# How many Nash equilibria are there in the above game?

5 people are eyewitnesses to a criminal incident. Each one of them wants the police to get informed but they prefer a third person to give the information. Suppose k is one of the 5 people. If the police receive information from the person l≠k, the utility of k will be equal with v. If the police receive information from the person k, its utility will be equal with v-c, where v>c. If the police don’t receive information, the utility of k will be 0.

How many Nash equilibria are there in the above game?

There can't be an equilibrium in which no one tells the police. In that case, it is a profitable deviation to tell since $$v-c>0$$.

There can't be an equilibrium in which more than one player tells the police. In that case, it is a profitable deviation for one of them to remain silent since $$v>v-c$$.

There are five pure strategy Nash equilibria in which only one player talks. This one player would be worse off by remaining silent, $$0, and the silent players would be worse off by telling, $$v-c.

Next, you consider mixed strategies. For the same reason as above, there is no equilibrium in which one or more players alway talk and others mix between talking and silence as pure silence is better given someone talks to the police for sure. Similarly, there is no equilibrium in which only one player randomizes and all others remain silent, as this one player would not be indifferent between both actions, talking is always better given the others don't.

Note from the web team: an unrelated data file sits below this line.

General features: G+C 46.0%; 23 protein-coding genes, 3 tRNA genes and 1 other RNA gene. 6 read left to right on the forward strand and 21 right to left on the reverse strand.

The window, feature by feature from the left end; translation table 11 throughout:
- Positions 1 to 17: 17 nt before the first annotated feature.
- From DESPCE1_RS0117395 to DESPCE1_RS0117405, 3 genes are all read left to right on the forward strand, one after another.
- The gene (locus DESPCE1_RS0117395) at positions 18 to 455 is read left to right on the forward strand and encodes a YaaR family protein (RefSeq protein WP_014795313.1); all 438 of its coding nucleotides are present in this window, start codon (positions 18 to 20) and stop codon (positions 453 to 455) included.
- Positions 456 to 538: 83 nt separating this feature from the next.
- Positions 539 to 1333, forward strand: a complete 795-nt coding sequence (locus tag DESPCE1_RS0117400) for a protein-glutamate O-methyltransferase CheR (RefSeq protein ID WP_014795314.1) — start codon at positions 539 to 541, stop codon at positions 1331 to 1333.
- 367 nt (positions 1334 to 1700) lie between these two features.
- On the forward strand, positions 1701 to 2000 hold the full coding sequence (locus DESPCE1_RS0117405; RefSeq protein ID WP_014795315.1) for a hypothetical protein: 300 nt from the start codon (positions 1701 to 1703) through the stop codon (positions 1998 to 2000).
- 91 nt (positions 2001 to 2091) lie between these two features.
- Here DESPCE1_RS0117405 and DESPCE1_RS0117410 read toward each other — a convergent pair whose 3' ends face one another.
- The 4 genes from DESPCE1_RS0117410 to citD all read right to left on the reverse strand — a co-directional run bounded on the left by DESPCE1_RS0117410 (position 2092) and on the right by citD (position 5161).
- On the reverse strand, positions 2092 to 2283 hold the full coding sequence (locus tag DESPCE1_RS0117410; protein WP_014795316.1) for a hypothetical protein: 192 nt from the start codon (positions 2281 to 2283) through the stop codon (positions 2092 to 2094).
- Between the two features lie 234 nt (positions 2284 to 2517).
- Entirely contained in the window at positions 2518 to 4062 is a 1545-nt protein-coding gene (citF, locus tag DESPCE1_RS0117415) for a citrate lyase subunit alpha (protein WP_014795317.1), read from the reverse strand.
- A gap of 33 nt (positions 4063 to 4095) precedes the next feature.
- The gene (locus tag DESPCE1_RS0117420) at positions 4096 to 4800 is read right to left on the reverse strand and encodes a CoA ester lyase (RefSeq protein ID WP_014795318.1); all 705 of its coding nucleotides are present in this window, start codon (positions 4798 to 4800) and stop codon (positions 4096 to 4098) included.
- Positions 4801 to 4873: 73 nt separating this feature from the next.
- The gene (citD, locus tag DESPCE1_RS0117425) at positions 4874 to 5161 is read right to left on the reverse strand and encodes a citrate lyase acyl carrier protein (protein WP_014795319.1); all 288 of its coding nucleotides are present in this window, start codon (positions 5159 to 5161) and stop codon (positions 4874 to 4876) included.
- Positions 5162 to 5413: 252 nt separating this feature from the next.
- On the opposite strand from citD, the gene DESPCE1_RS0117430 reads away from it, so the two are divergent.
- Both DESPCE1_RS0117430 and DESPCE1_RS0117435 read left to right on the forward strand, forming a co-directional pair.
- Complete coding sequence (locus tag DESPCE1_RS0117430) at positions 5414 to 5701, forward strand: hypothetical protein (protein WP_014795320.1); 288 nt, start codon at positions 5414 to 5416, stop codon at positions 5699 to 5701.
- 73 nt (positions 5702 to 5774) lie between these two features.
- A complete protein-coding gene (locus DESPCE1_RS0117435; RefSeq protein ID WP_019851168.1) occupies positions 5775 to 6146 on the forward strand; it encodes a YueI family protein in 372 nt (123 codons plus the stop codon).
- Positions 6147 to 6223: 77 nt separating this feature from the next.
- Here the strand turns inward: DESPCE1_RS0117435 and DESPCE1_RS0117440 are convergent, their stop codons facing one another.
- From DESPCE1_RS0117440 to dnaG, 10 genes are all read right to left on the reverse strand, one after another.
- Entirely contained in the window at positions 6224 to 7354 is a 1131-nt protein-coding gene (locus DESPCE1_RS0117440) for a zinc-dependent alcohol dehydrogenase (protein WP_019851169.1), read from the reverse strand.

There are equilibria in which two players randomize and the others are silent. Wlog, suppose player 1 and 2 talk with probabilities $$p$$ and $$q$$, respectively. For each player, talking always gives payoff $$v-c$$. Both players must be indifferent (otherwise they would not want to randomize). Hence, $$v-c = p v + (1-p)0 = q v + (1-q)0$$ which we can solve for $$p=q=\frac{v-c}{v}$$. Given this indifference condition, it must also be a best response for player 3,4,5 to remain silent. This is true as $$v-c\leq p^2 v + 2p(1-p)v$$, because $$v-c=pv<(p^2+2p(1-p))v$$ and $$p<(p^2+2p(1-p))$$ for any $$p\in(0,1)$$. There are $$\binom{5}{2}=10$$ such equilibria. Similarly, there should be $$\binom{5}{3}=10$$ and $$\binom{5}{4}=5$$ equilibria in which 3 and 4 players talk and the others are silent, and one equilibrium in which all five players randomize over both options with some probability $$z$$ solving $$v-c=(1-(1-z)^4)v$$.

All in all, there should be $$5+10+10+5+1=31$$ Nash equilibia.

• @mariazag what do you mean? – Bayesian Dec 28 '20 at 13:12
• The problem gave me 4 possible solutions.. 1 2 3 or 5 equilibrium.. I can expect that 5 is the answer as we get only the choosing of person k – mariazag Dec 28 '20 at 15:16
• Then perhaps the question is only after Nash equilibria in pure strategies? In that case, 5 would be the correct answer. – Bayesian Dec 28 '20 at 15:25
• Yes! Thank you very much for your help!! Its gem! – mariazag Dec 28 '20 at 15:28
• You're welcome. Consider accepting the answer so the question does not remain "unanswered." – Bayesian Dec 28 '20 at 17:20